While it may seem like the Internets is a never-ending gauntlet of conflict and controversy, most social media users are actually less likely to express opinions, both online and in real life, according to a new poll of 1,800 U.S. adults by the Pew Research Center. This appears to be part of a phenomenon Pew describes as the “spiral of silence,” in which people are less likely to talk about controversial issues unless they already know that their audience agrees.
In order to have a concrete example, Pew asked respondents about the Edward Snowden NSA leak case, including their willingness to discuss it in various forums, including a family dinner, at a restaurant with friends, at a community meeting, at work, on Facebook, and on Twitter (the latter two addressed only to people who already use these networks).
As one might expect, actual opinion over Snowden was more or less evenly divided, with 44% saying the leaks harmed the public interest, and 49% saying they served the public interest. What’s more interesting is the division in where people feel comfortable talking about it. Overall 86% of respondents said they were willing to discuss the case in at least one of the contexts listed above, but the number falls to just 43% for Facebook users willing to discuss it on Facebook, and 41% for Twitter users.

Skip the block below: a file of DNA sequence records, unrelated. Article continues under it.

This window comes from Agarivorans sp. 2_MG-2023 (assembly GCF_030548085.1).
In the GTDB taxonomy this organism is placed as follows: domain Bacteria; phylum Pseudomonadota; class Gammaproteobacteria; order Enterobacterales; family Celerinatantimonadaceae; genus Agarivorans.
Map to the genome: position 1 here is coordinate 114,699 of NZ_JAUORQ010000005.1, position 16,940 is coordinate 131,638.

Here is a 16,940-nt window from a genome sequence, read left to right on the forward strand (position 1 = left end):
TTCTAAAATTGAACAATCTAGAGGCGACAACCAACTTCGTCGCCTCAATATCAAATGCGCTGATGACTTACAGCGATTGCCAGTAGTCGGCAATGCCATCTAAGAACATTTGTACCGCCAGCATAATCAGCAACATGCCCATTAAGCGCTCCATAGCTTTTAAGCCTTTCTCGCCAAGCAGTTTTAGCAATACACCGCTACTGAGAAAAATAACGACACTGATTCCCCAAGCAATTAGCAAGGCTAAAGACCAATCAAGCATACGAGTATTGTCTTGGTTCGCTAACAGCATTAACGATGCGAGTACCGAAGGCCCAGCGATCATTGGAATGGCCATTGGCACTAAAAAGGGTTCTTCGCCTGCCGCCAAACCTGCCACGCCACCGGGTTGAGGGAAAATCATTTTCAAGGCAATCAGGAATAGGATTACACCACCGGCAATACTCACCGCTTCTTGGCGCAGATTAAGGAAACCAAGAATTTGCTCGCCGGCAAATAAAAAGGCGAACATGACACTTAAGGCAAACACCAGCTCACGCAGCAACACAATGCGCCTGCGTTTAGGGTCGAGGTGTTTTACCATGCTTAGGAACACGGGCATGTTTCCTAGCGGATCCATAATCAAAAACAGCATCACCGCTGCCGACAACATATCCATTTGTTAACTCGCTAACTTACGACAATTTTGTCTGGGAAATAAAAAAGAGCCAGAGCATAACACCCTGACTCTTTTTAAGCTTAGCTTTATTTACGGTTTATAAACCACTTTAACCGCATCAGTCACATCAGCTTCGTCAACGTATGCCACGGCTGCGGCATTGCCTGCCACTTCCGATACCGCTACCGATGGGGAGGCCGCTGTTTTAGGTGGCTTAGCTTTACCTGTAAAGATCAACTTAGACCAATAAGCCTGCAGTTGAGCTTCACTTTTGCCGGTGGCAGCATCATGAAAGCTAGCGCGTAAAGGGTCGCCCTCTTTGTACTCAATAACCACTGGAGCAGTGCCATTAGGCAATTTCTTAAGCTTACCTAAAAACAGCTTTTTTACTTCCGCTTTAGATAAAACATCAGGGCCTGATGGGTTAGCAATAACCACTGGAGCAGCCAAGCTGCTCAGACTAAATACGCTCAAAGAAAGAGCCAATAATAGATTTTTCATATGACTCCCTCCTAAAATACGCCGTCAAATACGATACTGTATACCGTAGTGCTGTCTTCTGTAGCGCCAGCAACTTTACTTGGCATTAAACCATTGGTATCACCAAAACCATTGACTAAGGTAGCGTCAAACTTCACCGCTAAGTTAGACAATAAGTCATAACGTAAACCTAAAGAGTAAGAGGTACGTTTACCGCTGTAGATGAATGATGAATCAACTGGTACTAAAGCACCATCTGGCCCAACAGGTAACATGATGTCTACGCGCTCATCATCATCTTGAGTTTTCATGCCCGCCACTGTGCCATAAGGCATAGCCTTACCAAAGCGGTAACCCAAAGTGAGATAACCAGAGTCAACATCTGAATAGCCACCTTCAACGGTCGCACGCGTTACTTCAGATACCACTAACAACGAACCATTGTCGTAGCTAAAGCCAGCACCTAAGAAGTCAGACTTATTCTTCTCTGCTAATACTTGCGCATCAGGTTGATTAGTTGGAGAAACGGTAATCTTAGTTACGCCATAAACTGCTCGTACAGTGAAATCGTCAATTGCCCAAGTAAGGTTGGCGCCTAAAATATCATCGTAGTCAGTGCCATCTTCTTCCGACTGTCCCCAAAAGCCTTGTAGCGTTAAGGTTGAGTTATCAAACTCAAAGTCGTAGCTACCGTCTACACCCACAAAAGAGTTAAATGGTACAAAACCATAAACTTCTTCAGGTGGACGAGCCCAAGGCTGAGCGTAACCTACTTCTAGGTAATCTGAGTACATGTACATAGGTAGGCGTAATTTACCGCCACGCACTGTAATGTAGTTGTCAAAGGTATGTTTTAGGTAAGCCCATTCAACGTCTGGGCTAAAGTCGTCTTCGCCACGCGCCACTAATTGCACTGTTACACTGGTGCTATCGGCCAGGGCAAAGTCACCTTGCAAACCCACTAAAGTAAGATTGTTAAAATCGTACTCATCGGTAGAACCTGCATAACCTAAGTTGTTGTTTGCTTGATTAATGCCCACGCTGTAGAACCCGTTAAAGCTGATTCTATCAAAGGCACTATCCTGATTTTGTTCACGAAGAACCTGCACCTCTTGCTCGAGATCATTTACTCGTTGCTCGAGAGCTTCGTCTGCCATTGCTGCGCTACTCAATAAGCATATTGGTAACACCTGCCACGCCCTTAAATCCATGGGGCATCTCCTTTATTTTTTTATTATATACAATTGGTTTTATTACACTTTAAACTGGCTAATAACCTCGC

Even more interesting, typical Facebook users were also less than half as likely as non-Facebook users to be willing to discuss the Snowden case at a public meeting, and typical Twitter users were just one quarter as likely to be willing to discuss it at the workplace. By the same token, Facebook users were much more willing to discuss it if they know their audience (of fellow Facebook users) agreed.
Pew researchers speculated that frequent social media use may make people more sensitive to divergent opinions among their peers, in both online and offline contexts. Lee Rainie, director of the Pew Research Center Internet Project, stated: “Because they use social media, they may know more about the depth of disagreement over the issue in their wide circle of contacts. This might make them hesitant to speak up either online or offline for fear of starting an argument, offending or even losing a friend.”
Another collaborator, Keith Hampton, a communications professor at Rutgers University, stated: “People do not tend to be using social media for this type of important political discussion. And if anything, it may actually be removing conversation from the public sphere.”